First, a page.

Painting the baseboards in your home is one of the quickest and most affordable ways to update the space. For just the cost of a good primer and high-quality trim paint, you can breathe new life into your home. Whether you’re painting over outdated stains, painting newly installed baseboards, changing to a new paint color, or giving them a fresh coat of the same color, painting your baseboards is a project that will give that wow factor. And the good news is you can easily do it yourself!
How to paint baseboards
The correct order of painting a room like a pro, is to paint your baseboards after you've tackled the ceiling and the walls. Whether you're freshening up a dated room or, painting new baseboards to help them blend in with your decor scheme.
1. Select your color and gather tools
The color you choose when painting baseboards will be dependent on your taste of course, however, for a cohesive look throughout your home, try and choose a hue that's in-keeping with the color you have on the walls. Many people will go for white for a clean finish or gray for a neutral look. Darker colors will give a room more character but if you want a space that feels brighter and larger, go for a lighter shade.
A design trend that’s become popular in recent years is to paint walls a lighter shade like white or cream and paint trim, baseboards and cabinetry another shade like gray or beige. Still another trend is the monochromatic look where all the baseboards, trim, and walls are the same color. This look is especially popular with darker colors like green or charcoal.
Remember to consider the different types of paints for wood and finishes available also. When painting baseboards, you'll want to use high gloss for better light reflection as they add depth and are easier to clean, unlike if you choose matte paint.
Choose a high-quality trim paint, preferably an enamel that hardens over time for a lasting finish. Valspar’s Door and Trim Oil-Enriched Enamel (opens in new tab) available at Lowe's and lots of other stores also is a great choice for trim and baseboards.
You will need:
1. 2” (5cm) paint brush (make it synthetic if using a water-based paint)
2. Cleaning solution and sponge
3. Sandpaper (opens in new tab)
4. Primer like Valspar’s High-Hiding Primer (opens in new tab)
6. Baseboard paint of choice like Valspar’s Door and Trim Oil-Enriched Enamel (opens in new tab)
7. An edger (opens in new tab)
8. Dust sheet/cardboard
2. Protect your floors
If you’re painting baseboards that butt up against carpet you have a couple of different options for protecting the carpet from paint. A very effective option is to use an edger (opens in new tab). Place the edger down between the carpet and the baseboard at an angle so you can reach in with the paintbrush. Slide the edger down the wall painting the baseboards as you go.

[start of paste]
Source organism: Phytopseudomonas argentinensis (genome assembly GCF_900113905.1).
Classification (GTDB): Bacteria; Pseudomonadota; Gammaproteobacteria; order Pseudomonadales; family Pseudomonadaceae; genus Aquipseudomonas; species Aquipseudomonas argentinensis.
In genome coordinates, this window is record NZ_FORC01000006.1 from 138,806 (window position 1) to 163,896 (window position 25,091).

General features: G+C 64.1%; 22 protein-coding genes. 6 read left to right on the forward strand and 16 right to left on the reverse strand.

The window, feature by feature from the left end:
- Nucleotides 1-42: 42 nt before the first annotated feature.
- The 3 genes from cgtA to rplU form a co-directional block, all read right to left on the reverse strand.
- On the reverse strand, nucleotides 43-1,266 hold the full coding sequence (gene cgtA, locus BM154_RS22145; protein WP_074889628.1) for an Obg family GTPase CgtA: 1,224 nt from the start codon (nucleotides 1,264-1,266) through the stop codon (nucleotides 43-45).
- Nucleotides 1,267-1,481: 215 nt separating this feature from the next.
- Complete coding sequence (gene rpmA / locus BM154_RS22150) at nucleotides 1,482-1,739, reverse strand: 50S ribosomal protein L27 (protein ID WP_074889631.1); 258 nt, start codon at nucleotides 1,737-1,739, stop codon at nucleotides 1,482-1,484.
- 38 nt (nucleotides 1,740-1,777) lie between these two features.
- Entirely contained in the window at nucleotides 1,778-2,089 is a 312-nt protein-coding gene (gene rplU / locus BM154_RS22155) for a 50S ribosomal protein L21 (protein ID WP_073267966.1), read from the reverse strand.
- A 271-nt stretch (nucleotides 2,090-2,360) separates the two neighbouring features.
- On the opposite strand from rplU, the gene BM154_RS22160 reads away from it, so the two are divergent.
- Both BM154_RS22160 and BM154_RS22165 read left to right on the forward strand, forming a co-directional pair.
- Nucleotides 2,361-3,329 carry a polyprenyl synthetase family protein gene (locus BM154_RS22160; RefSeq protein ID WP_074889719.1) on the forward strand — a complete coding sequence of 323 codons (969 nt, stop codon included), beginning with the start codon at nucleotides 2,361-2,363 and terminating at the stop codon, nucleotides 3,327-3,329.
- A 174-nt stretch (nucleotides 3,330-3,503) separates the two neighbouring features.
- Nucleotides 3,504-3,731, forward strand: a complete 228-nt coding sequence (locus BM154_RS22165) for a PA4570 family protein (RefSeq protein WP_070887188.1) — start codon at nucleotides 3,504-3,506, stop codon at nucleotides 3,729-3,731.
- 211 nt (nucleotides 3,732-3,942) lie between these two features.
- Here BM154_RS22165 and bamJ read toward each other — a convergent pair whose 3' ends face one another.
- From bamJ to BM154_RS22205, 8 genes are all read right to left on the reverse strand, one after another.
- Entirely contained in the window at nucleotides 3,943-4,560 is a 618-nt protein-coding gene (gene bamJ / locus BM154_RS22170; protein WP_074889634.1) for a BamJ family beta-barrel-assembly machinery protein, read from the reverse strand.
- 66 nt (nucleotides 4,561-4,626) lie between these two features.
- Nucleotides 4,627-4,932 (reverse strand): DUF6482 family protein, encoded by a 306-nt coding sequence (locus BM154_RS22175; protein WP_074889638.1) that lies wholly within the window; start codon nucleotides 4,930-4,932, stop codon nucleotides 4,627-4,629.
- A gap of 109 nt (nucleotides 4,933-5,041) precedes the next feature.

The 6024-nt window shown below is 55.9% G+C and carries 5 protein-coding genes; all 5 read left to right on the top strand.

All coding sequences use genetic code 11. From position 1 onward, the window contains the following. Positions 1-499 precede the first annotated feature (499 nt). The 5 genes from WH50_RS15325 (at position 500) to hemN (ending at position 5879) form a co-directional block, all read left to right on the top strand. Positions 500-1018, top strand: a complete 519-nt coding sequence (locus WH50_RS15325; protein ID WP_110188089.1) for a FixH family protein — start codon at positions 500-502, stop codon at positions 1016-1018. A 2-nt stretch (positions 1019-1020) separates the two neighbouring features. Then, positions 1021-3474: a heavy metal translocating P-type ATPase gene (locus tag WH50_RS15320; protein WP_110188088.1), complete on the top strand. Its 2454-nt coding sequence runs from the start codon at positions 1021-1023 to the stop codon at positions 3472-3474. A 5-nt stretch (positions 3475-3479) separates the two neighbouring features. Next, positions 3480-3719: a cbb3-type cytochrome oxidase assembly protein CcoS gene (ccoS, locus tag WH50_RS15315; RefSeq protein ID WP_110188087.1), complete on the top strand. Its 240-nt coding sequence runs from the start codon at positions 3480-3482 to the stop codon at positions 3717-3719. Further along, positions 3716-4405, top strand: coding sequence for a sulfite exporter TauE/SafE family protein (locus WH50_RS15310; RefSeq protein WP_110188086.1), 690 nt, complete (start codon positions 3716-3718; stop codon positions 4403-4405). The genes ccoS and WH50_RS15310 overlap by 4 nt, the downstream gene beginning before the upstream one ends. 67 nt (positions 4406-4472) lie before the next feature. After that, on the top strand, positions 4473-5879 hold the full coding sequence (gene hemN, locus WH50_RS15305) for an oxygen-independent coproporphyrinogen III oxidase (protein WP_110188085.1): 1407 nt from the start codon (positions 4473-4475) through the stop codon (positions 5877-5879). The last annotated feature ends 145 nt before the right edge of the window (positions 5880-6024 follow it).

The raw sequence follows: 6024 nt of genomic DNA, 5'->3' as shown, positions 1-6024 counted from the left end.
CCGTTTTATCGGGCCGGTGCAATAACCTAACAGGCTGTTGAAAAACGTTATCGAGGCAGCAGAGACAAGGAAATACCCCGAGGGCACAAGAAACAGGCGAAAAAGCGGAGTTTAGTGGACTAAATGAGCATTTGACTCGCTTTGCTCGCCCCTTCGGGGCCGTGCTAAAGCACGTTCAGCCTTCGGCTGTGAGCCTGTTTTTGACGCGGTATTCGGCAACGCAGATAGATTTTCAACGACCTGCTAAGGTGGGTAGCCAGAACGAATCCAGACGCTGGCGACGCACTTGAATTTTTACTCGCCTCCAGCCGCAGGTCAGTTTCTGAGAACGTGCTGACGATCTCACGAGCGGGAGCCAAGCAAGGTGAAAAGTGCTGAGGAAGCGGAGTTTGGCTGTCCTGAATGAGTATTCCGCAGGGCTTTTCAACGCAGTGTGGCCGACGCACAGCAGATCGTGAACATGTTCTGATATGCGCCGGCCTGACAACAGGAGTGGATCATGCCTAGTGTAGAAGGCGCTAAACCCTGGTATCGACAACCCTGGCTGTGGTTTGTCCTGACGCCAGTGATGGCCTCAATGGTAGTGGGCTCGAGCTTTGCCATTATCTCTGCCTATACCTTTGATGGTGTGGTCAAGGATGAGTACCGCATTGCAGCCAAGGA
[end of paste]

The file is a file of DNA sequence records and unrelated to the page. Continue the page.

You can of course use painter's tape if this isn't an option. In which case you should vacuum the carpet so there’s no dust or debris on it, use wide-set masking tape and apply it along the carpet‘s edge.
You can do the same with a dust sheet, fitting it as close to the baseboard as you can. Alternatively, slide a thin piece of cardboard under the baseboard and secure it with tape.
3. Sand down your baseboards
Some will skip this rule when painting baseboards but sanding before painting makes for more professional-looking results. Rub down the existing paintwork, using sandpaper along the grain of the wood, most of the time this means sanding in a horizontal direction. You'll then want to fill any holes or cracks, then allow them to dry before sanding them back so that the filler is level with the baseboard.
You may still be able to skip the sanding if your baseboards are in good shape and you use a high-quality primer like Valspar’s High-Hiding Primer (opens in new tab) before painting.
4. Clean your baseboards thoroughly
Vacuum thoroughly then use a damp cloth to remove every spec of sanding dust or dirt you can, cleaning your baseboards thoroughly. A sugar soap solution makes this easy.
5. Tape off the perimeter
Use a painting tape like Frog (opens in new tab) or Scotch blue painter’s tape (opens in new tab) to tape the wall just above the baseboard so you don’t get paint on the walls. If you have hard flooring you’ll want to tape them off, as well. You can also use the edging tool (opens in new tab) trick mentioned earlier for this instead, if preferred.
6. Paint on the primer
Again, some skip this step but we think it's crucial to a professional finish if you're painting baseboards yourself. Without overloading your brush, paint the top half of the baseboard in the direction of the grain.
Start at the door and make your way round the room, then repeat this to paint the remaining bottom half of your baseboards and the center. Let this dry thoroughly before you move on to the next step.
7. Start painting your baseboards
Paint the baseboard in the same direction you sanded it so that any paintbrush lines go in the direction of the wood grain. This will give you a neater, more professional-looking finish. Allow to dry and add another coat if needed.
8. Let them dry
This might take a few hours but it's really important to keep your painter's tape in place until the paint is entirely dry, to ensure clean lines when you come to remove it.
9. Remove the tape
When you have finished and the paint is completely dry, gently remove the tape from the carpet and walls. Or fold back the carpet, press down and tack it back into place.
10. Tidy up
Pile dust sheets in the washer, close and store any half-empty paint tins and ensure you clean paintbrushes straight away to increase their longevity and help them last until the next time.